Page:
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1 B.C. 186
2 Livy omits to record the inauguration of the new magistrates and the assignment of provinces and armies.
3 Livy here makes an abrupt transition from Rome to Macedonia. His chronology, however, is uncertain, as is inevitable in a transitional passage designed to sum up the causes of the war with Perseus, who, incidentally, was not yet king. Livy has said little about Greek affairs since he described the Achaean-Lacedaemonian difficulties in XXXVIII. xxx. —xxxiv., where the chronology is also obscure.
4 B.C. 185
5 The allusion must be to such states as the Orestae (XXXIII. xxxiv. 6), although Livy has mentioned no such prohibition as that of which Philip complained, and, indeed, has said nothing at all of the treatment of revolted Macedonian cities except in the instance mentioned.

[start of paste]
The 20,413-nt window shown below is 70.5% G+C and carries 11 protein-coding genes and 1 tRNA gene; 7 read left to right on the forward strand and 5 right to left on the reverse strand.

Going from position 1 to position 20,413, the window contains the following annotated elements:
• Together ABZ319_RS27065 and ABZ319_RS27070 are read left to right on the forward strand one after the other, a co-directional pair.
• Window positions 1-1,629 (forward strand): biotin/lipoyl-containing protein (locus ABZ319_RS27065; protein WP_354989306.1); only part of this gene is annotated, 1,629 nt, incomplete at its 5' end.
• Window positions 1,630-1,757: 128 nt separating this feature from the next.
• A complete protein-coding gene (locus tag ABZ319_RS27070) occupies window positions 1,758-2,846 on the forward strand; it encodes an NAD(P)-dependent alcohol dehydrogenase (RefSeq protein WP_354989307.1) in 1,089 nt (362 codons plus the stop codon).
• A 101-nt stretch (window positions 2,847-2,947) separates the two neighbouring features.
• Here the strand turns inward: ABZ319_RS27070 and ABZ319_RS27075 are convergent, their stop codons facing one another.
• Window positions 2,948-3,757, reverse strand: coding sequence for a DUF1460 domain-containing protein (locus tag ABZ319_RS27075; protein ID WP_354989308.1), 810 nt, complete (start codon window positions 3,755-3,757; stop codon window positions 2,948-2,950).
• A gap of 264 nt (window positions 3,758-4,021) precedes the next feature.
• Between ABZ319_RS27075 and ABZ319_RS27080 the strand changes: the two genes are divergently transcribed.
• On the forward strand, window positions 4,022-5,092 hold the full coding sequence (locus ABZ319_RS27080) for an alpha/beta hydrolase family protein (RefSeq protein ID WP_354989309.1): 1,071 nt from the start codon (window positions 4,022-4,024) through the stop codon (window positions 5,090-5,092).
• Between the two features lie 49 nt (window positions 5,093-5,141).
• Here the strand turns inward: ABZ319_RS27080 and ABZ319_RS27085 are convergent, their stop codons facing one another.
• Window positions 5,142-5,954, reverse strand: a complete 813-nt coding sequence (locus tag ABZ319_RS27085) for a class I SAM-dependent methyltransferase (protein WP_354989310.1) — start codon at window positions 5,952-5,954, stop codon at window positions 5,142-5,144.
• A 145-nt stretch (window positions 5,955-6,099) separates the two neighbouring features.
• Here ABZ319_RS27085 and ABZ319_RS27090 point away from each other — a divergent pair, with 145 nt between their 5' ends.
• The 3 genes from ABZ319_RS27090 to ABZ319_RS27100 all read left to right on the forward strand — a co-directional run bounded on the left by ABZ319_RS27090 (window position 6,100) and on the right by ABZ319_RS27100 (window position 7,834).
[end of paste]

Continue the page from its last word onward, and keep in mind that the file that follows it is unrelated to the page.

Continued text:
6 For the phrase, cf. XXXVII. xxi. 8, where, as here, it refers to co-ordinated action of commanders. The joint campaign referred to was described by Livy in XXXVI. xxxv.
7 B.C. 185
8 The sequence of events here described does not quite agree with that found in Book XXXVI passim. The passages agree in general as to the extent of Philip's gains, which had awakened the suspicions of Flamininus (XXXVI. xxxv. 9-10).
9 The occupation of Aenus and Maronea had taken place after the other events related, and has not been previously mentioned by Livy. These towns had been at various times under Ptolemaic, Macedonian and finally Seleucid rule before they were liberated by the Romans after the defeat of Antiochus (XXXVII. lx. 7).
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